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|Founder||Lee H. Pappas|
|First issue||January / February 1981|
|Based in||Worcester, MA|
North Hollywood, CA
ANALOG Computing (an acronym for Atari Newsletter And Lots Of Games) was an American computer magazine devoted to the Atari 8-bit home computer line, published from 1981 until 1989. In addition to reviews and tutorials, ANALOG published multiple programs in each issue for users to type in. The magazine had a reputation for listings of machine language games—much smoother than those written in Atari BASIC—and which were uncommon in competing magazines. Such games were accompanied by the assembly language source code. Originally the title as printed on the cover was A.N.A.L.O.G. 400/800 Magazine, but by the eighth issue it changed to A.N.A.L.O.G. Computing. Though the dots remained in the logo, it was simply referred to as ANALOG or ANALOG Computing inside the magazine.
While the program listings were covered under the magazine's copyright protections, users were granted the right to type them into their computer for personal use, so long as they were not sold or copied. ("Reader Comments," ANALOG #2, page 5).
ANALOG was co-launched by Lee H. Pappas and Michael DesChesnes who met at a Star Trek convention in 1978. The first issue of the magazine was January / February 1981. It was published bi-monthly until November / December 1983 and then monthly from January 1984 on.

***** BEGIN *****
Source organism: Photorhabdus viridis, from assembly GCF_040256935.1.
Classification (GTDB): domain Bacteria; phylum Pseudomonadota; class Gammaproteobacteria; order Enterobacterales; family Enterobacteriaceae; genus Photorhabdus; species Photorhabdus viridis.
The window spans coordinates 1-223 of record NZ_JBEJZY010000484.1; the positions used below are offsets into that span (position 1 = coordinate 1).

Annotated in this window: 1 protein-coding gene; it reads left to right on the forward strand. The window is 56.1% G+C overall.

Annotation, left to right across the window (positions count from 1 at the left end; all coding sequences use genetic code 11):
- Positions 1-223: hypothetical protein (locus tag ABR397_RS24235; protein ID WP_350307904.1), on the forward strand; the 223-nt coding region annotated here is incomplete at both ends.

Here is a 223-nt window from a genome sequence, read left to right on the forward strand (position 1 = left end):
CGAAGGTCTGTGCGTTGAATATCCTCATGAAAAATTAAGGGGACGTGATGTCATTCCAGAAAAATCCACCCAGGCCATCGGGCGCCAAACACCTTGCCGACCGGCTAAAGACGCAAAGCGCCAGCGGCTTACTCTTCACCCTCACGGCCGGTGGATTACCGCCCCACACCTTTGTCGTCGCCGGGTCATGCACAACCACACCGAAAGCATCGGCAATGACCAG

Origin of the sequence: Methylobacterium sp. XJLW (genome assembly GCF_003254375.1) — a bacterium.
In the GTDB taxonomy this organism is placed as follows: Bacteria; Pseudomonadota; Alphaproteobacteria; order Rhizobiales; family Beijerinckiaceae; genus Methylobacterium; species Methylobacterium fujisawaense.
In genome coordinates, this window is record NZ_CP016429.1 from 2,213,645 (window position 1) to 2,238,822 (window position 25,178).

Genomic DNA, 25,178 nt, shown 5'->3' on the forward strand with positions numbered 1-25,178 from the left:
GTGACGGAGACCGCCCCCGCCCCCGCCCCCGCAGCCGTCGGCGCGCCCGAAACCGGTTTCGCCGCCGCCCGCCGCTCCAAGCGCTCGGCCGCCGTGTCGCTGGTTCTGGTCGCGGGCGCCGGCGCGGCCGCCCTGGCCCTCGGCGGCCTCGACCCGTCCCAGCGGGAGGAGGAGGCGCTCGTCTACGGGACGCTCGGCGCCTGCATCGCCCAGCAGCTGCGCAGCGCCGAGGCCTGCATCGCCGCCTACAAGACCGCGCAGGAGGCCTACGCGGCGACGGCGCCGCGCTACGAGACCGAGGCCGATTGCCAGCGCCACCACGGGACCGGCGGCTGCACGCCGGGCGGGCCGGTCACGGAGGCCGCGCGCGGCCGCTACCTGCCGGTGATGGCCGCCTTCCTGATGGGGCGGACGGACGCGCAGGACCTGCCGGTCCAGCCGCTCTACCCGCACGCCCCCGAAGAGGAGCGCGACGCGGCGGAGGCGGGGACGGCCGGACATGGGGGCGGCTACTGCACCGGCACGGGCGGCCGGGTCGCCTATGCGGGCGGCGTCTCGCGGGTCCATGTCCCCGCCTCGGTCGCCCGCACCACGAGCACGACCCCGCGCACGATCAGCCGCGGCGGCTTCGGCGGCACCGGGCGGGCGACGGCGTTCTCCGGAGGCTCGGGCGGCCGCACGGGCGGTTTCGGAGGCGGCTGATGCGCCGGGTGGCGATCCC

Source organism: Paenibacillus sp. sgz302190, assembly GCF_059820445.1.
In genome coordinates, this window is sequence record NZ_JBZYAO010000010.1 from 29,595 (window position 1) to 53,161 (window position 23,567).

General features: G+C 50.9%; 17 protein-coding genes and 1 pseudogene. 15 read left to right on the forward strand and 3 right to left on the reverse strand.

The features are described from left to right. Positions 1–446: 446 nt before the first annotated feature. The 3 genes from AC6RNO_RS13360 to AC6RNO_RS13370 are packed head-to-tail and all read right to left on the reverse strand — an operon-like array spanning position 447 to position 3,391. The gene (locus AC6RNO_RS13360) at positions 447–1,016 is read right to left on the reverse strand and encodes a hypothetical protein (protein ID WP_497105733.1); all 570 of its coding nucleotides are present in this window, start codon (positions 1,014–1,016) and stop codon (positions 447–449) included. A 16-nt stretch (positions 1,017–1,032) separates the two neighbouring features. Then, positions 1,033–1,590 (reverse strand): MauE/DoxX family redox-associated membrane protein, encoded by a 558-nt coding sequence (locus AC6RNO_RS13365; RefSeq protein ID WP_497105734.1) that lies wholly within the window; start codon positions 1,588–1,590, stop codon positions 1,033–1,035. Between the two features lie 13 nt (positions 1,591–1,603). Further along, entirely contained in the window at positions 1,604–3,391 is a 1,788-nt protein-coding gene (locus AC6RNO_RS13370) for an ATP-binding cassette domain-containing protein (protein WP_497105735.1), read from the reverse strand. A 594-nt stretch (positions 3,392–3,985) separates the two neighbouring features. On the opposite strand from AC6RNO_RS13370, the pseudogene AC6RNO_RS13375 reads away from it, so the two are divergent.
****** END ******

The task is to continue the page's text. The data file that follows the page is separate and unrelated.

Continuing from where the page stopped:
When the Atari ST was announced in 1985, it was initially covered in the previously 8-bit-only magazine. Pappas soon launched an Atari ST-specific new magazine, ST-Log. (This is paralleled in STart magazine being spun off from Antic.)
In 1988, Pappas announced in an ST-Log editorial that both it and ANALOG Computing were under new ownership and the offices moved from Worcester, Massachusetts to North Hollywood, California. Circulation was interrupted between issues 57 and 58 (from October 1987 to March 1988) due to this relocation, and then addressed to subscribers in issue 58.
In 1989 LFP Inc. announced it would merge ANALOG and ST-Log into one Atari resource. Instead, both magazines were dropped less than a month later and the staff merged into another publication owned by Pappas, Video Games & Computer Entertainment. The final issue of ANALOG Computing was in December 1989, totaling 79 issues.
In its early years, ANALOG Computing also sold games via mail order under the name ANALOG Software. Most of these were written by magazine staff members. Some games were never completed or published, such as Sunday Driver.
- Crash Dive - different than the Brian Moriarty text adventure of the same name
- Star Sentry
- Buried Bucks
- Race in Space - later printed as a type-in listing in the magazine
- Carnival - licensed from Sega
ANALOG published two books of program listings and tutorials. The A.N.A.L.O.G. Compendium (1983) contained "the best Atari home computer programs from the first ten issues." An Atari 8-bit Extra from ANALOG Computing (1987) contained previously unpublished programs.
ANALOG Computing writers
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- Antic, the other major Atari magazine in the US
- Atari User, a British Atari magazine
- Page 6, one of the longest running Atari magazines
- Pappas, Lee (April 1988). "Editorial: ST-Log under new ownership". ST-Log (18): 4.
- Pappas, Lee (January 29, 2015). "A.N.A.L.O.G.: A Brief History in Time". GearRant.
- Byron, Tom (November 1990). "The Editor's Desktop". Start. 5 (3).
- Pappas, Lee (May 12, 2014). "ANALOG Software". GearRant.
- "Games from ANALOG Software". Atari Mania.
- "Sunday Driver". Atari Mania.
- "The A.N.A.L.O.G. Compendium". archive.org.
- "An Atari 8-bit Extra". archive.org. ANALOG Computing magazine.
- Johnson, Charles F. (October 1985). "G: A printing device for Epson or Gemini printers". ANALOG Computing (35): 81.
- Wetmore, Russ (May 1985). "On-Line (column)". ANALOG Computing (30).